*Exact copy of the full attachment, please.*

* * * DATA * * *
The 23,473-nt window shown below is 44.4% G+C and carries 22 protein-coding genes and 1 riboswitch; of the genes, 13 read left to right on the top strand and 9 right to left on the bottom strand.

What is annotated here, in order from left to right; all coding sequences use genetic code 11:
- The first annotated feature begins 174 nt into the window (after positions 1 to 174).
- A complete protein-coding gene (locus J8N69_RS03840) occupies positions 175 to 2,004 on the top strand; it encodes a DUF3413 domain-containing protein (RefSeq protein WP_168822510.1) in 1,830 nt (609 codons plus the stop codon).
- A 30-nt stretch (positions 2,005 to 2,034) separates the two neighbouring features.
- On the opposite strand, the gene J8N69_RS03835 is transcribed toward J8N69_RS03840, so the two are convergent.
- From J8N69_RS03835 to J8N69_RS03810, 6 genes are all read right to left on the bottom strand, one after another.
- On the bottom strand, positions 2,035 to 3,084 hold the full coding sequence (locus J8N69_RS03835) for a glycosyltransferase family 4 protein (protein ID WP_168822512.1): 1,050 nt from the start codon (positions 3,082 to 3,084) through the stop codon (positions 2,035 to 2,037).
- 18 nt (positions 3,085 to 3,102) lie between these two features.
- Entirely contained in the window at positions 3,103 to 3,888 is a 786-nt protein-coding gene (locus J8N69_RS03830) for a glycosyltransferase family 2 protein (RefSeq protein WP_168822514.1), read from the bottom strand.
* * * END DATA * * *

The 23,473-nt window shown below is 44.4% G+C and carries 22 protein-coding genes and 1 riboswitch; of the genes, 13 read left to right on the top strand and 9 right to left on the bottom strand.

What is annotated here, in order from left to right; all coding sequences use genetic code 11:
- The first annotated feature begins 174 nt into the window (after positions 1 to 174).
- A complete protein-coding gene (locus J8N69_RS03840) occupies positions 175 to 2,004 on the top strand; it encodes a DUF3413 domain-containing protein (RefSeq protein WP_168822510.1) in 1,830 nt (609 codons plus the stop codon).
- A 30-nt stretch (positions 2,005 to 2,034) separates the two neighbouring features.
- On the opposite strand, the gene J8N69_RS03835 is transcribed toward J8N69_RS03840, so the two are convergent.
- From J8N69_RS03835 to J8N69_RS03810, 6 genes are all read right to left on the bottom strand, one after another.
- On the bottom strand, positions 2,035 to 3,084 hold the full coding sequence (locus J8N69_RS03835) for a glycosyltransferase family 4 protein (protein ID WP_168822512.1): 1,050 nt from the start codon (positions 3,082 to 3,084) through the stop codon (positions 2,035 to 2,037).
- 18 nt (positions 3,085 to 3,102) lie between these two features.
- Entirely contained in the window at positions 3,103 to 3,888 is a 786-nt protein-coding gene (locus J8N69_RS03830) for a glycosyltransferase family 2 protein (RefSeq protein WP_168822514.1), read from the bottom strand.